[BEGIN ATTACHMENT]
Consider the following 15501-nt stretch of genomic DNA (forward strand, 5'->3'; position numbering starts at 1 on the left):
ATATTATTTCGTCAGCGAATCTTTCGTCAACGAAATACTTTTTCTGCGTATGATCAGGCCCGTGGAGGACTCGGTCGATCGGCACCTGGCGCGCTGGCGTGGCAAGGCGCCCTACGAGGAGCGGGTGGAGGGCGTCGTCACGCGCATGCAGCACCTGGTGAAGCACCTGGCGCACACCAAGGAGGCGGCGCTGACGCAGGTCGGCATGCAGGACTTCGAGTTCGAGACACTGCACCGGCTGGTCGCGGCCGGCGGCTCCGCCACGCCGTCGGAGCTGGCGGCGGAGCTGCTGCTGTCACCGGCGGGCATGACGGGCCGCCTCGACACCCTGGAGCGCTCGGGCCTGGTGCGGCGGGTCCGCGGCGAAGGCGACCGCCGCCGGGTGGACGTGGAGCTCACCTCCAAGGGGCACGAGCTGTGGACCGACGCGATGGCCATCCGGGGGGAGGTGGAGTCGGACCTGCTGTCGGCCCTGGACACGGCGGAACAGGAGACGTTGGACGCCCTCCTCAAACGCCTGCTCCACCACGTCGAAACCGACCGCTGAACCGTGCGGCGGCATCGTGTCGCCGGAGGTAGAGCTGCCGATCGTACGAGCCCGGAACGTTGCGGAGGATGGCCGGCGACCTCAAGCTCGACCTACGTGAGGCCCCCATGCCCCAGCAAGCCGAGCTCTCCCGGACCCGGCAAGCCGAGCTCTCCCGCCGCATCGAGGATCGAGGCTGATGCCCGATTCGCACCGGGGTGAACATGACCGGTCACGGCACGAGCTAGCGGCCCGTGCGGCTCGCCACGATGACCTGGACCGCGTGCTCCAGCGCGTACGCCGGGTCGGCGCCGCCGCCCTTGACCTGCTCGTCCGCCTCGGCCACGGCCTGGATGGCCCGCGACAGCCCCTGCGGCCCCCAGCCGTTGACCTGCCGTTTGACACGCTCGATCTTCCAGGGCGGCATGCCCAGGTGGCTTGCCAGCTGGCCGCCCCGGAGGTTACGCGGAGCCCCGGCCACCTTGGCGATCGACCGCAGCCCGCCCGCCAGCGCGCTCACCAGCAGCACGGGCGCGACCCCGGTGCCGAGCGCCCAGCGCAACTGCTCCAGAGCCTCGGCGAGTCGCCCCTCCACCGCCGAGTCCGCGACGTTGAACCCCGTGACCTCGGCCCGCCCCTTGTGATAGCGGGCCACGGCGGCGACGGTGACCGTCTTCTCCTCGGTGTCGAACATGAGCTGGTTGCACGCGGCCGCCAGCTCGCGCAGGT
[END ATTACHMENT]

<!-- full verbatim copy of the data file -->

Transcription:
Consider the following 15501-nt stretch of genomic DNA (forward strand, 5'->3'; position numbering starts at 1 on the left):
ATATTATTTCGTCAGCGAATCTTTCGTCAACGAAATACTTTTTCTGCGTATGATCAGGCCCGTGGAGGACTCGGTCGATCGGCACCTGGCGCGCTGGCGTGGCAAGGCGCCCTACGAGGAGCGGGTGGAGGGCGTCGTCACGCGCATGCAGCACCTGGTGAAGCACCTGGCGCACACCAAGGAGGCGGCGCTGACGCAGGTCGGCATGCAGGACTTCGAGTTCGAGACACTGCACCGGCTGGTCGCGGCCGGCGGCTCCGCCACGCCGTCGGAGCTGGCGGCGGAGCTGCTGCTGTCACCGGCGGGCATGACGGGCCGCCTCGACACCCTGGAGCGCTCGGGCCTGGTGCGGCGGGTCCGCGGCGAAGGCGACCGCCGCCGGGTGGACGTGGAGCTCACCTCCAAGGGGCACGAGCTGTGGACCGACGCGATGGCCATCCGGGGGGAGGTGGAGTCGGACCTGCTGTCGGCCCTGGACACGGCGGAACAGGAGACGTTGGACGCCCTCCTCAAACGCCTGCTCCACCACGTCGAAACCGACCGCTGAACCGTGCGGCGGCATCGTGTCGCCGGAGGTAGAGCTGCCGATCGTACGAGCCCGGAACGTTGCGGAGGATGGCCGGCGACCTCAAGCTCGACCTACGTGAGGCCCCCATGCCCCAGCAAGCCGAGCTCTCCCGGACCCGGCAAGCCGAGCTCTCCCGCCGCATCGAGGATCGAGGCTGATGCCCGATTCGCACCGGGGTGAACATGACCGGTCACGGCACGAGCTAGCGGCCCGTGCGGCTCGCCACGATGACCTGGACCGCGTGCTCCAGCGCGTACGCCGGGTCGGCGCCGCCGCCCTTGACCTGCTCGTCCGCCTCGGCCACGGCCTGGATGGCCCGCGACAGCCCCTGCGGCCCCCAGCCGTTGACCTGCCGTTTGACACGCTCGATCTTCCAGGGCGGCATGCCCAGGTGGCTTGCCAGCTGGCCGCCCCGGAGGTTACGCGGAGCCCCGGCCACCTTGGCGATCGACCGCAGCCCGCCCGCCAGCGCGCTCACCAGCAGCACGGGCGCGACCCCGGTGCCGAGCGCCCAGCGCAACTGCTCCAGAGCCTCGGCGAGTCGCCCCTCCACCGCCGAGTCCGCGACGTTGAACCCCGTGACCTCGGCCCGCCCCTTGTGATAGCGGGCCACGGCGGCGACGGTGACCGTCTTCTCCTCGGTGTCGAACATGAGCTGGTTGCACGCGGCCGCCAGCTCGCGCAGGT